Education accessibility

As I enter the academic job market, I’ve been doing a lot of reflection trying to understand what I want to do and where I want to be. I am quite green and naive about what it means to work in academia. I’m a first generation college graduate. I was lucky enough to have an older sister to blaze the trail for me. Though I was a late starter (aka non-traditional student), I knew the ropes of applying to college, putting down the deposit money to hold your place, and completing the FAFSA. I am the first in my immediate family to go on to graduate school. Applying and completing my master’s program was not so different from my bachelors. I completed my undergraduate and graduate education via weekend programs at very reputable private colleges. I was exposed to great professors who were dedicated to teaching and mentoring me through the process.

Recently, I found that this type of accessibility is not always welcomed by faculty. There are faculty members in some schools that only want to teach within traditional day programs. Bemoan any mention of having to teach at night or the weekends. Thus, leaving many of these courses to adjunct/community faculty to teach. While this is a fantastic opportunity for adjunct instructors and students, I am disappointed that a group of students (those who can ONLY take night and weekend classes)  will never have exposure to some great scholars.

Educational accessibility is social justice issue for me. Despite what many think, post secondary education continues to be a relatively white, middle (upper) class  privilege. Without the accessibility of a weekend program, I would have never been able to complete my education. I needed a program that was flexible enough so my partner could work while I stayed home with our two small children during the week. Then on the weekends, my partner took care of the children while I went to class. My children grew up on college campuses as I moved from undergrad to graduate level work.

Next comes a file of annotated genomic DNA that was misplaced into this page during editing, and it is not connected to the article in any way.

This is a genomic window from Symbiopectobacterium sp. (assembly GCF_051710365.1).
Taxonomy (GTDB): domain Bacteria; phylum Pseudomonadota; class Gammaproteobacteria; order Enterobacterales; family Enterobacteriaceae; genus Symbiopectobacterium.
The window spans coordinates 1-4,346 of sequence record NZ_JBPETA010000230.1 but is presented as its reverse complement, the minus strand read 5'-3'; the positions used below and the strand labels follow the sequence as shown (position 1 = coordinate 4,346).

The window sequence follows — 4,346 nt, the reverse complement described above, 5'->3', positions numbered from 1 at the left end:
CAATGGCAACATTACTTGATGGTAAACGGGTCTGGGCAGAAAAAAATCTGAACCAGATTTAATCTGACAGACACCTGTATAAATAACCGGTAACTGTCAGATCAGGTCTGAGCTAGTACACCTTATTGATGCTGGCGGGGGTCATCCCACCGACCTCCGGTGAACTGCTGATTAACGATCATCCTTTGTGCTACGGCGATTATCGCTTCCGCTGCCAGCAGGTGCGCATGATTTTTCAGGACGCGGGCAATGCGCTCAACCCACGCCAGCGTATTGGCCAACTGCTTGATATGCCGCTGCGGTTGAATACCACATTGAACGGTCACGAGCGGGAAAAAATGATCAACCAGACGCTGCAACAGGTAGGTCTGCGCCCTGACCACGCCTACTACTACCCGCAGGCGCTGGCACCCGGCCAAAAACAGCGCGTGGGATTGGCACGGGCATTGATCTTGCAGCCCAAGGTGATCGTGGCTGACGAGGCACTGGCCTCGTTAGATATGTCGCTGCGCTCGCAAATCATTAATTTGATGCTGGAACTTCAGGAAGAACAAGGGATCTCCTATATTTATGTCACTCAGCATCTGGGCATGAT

Then I went on to the PhD program. In my admissions essay, I wrote about wanting to teach and do research. That is what I wanted to do with my PhD. It’s still what I want to do, but what seemed so simple nearly 4 years ago, does not seem as simple today. There is a wide range of the types of positions to choose from tenure track to non-tenure track, research intensive to teaching colleges, and BSW, MSW, and PhD programs. Among all of these options though, one thing remains clear to me. I want to be at a school where I have the ability to teach in programs that emphasize accessibility. And I’m not just talking about accessibility in terms of ability. I’m talking about in terms of day, evening, online, and weekend classes or some variation. I was only able to obtain my education because of weekend and evening classes and I want to make sure I pay that opportunity forward to others. I am committed to teaching on the day, time, and locations that make it possible to bring educational opportunities to people who may not otherwise have the opportunity.

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